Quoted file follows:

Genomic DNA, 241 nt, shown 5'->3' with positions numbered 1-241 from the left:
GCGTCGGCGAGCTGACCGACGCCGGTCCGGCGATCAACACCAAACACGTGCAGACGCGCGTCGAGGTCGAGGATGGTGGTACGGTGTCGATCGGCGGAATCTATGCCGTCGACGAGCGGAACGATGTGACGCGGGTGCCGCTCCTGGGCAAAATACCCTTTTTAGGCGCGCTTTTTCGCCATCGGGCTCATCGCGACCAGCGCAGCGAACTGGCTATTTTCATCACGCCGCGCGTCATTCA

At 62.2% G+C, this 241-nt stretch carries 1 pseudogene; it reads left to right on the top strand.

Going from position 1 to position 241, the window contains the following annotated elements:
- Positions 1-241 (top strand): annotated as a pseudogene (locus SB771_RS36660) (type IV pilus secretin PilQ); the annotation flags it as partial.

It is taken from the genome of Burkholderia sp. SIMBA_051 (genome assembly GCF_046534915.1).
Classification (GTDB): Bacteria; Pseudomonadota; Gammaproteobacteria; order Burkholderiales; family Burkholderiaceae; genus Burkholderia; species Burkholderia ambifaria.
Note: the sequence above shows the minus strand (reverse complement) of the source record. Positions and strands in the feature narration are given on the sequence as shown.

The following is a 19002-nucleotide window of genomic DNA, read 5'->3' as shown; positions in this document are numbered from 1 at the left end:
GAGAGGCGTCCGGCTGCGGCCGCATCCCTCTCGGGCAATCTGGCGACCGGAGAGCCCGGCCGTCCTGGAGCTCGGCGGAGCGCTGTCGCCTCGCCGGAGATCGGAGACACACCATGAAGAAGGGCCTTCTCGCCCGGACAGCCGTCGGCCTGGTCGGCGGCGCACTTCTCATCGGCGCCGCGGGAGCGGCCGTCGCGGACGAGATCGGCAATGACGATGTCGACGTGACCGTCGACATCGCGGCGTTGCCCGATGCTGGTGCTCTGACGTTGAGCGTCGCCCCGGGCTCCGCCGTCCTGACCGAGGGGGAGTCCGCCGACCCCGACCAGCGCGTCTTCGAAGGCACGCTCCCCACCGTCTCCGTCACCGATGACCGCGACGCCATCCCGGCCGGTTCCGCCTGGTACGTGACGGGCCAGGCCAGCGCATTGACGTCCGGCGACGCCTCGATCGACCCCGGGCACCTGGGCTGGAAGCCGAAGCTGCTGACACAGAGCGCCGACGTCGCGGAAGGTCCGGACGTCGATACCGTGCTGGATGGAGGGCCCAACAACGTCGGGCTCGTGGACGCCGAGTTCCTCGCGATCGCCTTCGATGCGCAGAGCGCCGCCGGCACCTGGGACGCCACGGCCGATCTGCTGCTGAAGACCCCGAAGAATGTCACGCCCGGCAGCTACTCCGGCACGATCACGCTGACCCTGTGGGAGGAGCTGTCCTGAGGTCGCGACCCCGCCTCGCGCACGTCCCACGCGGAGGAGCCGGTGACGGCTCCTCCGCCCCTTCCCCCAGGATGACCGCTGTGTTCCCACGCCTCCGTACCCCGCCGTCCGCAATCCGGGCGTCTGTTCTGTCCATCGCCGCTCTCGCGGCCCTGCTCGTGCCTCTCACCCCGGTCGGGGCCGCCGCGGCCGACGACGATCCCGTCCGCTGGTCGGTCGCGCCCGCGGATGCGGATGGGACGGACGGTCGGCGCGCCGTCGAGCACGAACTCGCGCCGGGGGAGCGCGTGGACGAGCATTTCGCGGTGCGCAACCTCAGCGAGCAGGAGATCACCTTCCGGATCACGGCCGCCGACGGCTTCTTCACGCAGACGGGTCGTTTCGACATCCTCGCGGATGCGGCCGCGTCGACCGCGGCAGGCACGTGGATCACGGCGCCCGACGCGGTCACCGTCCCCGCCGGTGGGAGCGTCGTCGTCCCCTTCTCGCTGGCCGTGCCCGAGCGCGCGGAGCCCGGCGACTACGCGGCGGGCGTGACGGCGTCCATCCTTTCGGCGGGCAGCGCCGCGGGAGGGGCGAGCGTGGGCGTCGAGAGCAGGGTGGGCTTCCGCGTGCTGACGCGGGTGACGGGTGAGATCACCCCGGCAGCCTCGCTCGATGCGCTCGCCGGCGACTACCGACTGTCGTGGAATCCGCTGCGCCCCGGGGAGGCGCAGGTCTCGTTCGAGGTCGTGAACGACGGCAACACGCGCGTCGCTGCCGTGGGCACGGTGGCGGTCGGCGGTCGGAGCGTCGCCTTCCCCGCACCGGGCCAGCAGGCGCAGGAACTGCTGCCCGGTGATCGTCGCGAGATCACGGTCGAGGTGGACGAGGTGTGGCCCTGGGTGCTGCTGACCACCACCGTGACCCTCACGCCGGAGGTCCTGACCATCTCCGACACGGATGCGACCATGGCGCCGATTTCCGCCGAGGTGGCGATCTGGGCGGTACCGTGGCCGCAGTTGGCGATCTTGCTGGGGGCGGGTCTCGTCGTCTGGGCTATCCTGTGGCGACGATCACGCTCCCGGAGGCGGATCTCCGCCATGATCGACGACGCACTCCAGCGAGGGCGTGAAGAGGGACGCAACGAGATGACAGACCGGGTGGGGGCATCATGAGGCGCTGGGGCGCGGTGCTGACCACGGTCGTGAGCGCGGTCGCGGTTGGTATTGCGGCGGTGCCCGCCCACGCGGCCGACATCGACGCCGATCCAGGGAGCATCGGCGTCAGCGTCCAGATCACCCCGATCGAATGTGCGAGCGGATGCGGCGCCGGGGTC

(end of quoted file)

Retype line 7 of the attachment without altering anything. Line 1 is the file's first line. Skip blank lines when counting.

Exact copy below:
Classification (GTDB): Bacteria; Pseudomonadota; Gammaproteobacteria; order Burkholderiales; family Burkholderiaceae; genus Burkholderia; species Burkholderia ambifaria.